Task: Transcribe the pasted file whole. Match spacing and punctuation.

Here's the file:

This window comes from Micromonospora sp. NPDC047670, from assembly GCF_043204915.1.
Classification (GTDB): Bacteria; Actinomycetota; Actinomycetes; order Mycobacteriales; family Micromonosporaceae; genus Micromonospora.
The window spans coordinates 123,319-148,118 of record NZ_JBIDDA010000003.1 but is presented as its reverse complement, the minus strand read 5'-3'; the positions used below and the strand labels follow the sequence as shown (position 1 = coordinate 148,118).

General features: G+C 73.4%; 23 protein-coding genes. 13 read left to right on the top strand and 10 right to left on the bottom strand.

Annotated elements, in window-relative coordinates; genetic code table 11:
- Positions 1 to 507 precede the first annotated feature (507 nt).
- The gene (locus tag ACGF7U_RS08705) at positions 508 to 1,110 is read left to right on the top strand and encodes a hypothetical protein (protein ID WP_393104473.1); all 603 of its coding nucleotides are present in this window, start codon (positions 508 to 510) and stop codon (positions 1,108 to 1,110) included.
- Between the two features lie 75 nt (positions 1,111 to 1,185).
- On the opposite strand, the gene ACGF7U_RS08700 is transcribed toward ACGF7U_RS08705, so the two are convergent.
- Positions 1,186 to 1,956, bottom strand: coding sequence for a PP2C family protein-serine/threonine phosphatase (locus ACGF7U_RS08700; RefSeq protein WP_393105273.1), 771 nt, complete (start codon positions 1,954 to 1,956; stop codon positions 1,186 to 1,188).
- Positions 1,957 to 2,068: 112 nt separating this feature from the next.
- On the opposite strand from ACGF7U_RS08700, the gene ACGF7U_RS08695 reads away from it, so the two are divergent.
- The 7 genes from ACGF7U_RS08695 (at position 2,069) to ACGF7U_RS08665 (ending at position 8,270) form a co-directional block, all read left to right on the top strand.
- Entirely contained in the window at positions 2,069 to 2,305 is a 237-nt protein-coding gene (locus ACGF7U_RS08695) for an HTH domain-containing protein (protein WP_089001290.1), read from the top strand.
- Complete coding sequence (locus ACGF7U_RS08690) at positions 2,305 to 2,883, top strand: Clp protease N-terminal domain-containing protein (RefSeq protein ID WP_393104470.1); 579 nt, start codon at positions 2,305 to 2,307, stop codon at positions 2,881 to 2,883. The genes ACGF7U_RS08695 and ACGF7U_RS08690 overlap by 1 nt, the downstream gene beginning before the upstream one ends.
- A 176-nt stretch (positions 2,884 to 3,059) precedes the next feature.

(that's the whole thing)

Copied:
This window comes from Micromonospora sp. NPDC047670, from assembly GCF_043204915.1.
Classification (GTDB): Bacteria; Actinomycetota; Actinomycetes; order Mycobacteriales; family Micromonosporaceae; genus Micromonospora.
The window spans coordinates 123,319-148,118 of record NZ_JBIDDA010000003.1 but is presented as its reverse complement, the minus strand read 5'-3'; the positions used below and the strand labels follow the sequence as shown (position 1 = coordinate 148,118).

General features: G+C 73.4%; 23 protein-coding genes. 13 read left to right on the top strand and 10 right to left on the bottom strand.

Annotated elements, in window-relative coordinates; genetic code table 11:
- Positions 1 to 507 precede the first annotated feature (507 nt).
- The gene (locus tag ACGF7U_RS08705) at positions 508 to 1,110 is read left to right on the top strand and encodes a hypothetical protein (protein ID WP_393104473.1); all 603 of its coding nucleotides are present in this window, start codon (positions 508 to 510) and stop codon (positions 1,108 to 1,110) included.
- Between the two features lie 75 nt (positions 1,111 to 1,185).
- On the opposite strand, the gene ACGF7U_RS08700 is transcribed toward ACGF7U_RS08705, so the two are convergent.
- Positions 1,186 to 1,956, bottom strand: coding sequence for a PP2C family protein-serine/threonine phosphatase (locus ACGF7U_RS08700; RefSeq protein WP_393105273.1), 771 nt, complete (start codon positions 1,954 to 1,956; stop codon positions 1,186 to 1,188).
- Positions 1,957 to 2,068: 112 nt separating this feature from the next.
- On the opposite strand from ACGF7U_RS08700, the gene ACGF7U_RS08695 reads away from it, so the two are divergent.
- The 7 genes from ACGF7U_RS08695 (at position 2,069) to ACGF7U_RS08665 (ending at position 8,270) form a co-directional block, all read left to right on the top strand.
- Entirely contained in the window at positions 2,069 to 2,305 is a 237-nt protein-coding gene (locus ACGF7U_RS08695) for an HTH domain-containing protein (protein WP_089001290.1), read from the top strand.
- Complete coding sequence (locus ACGF7U_RS08690) at positions 2,305 to 2,883, top strand: Clp protease N-terminal domain-containing protein (RefSeq protein ID WP_393104470.1); 579 nt, start codon at positions 2,305 to 2,307, stop codon at positions 2,881 to 2,883. The genes ACGF7U_RS08695 and ACGF7U_RS08690 overlap by 1 nt, the downstream gene beginning before the upstream one ends.
- A 176-nt stretch (positions 2,884 to 3,059) precedes the next feature.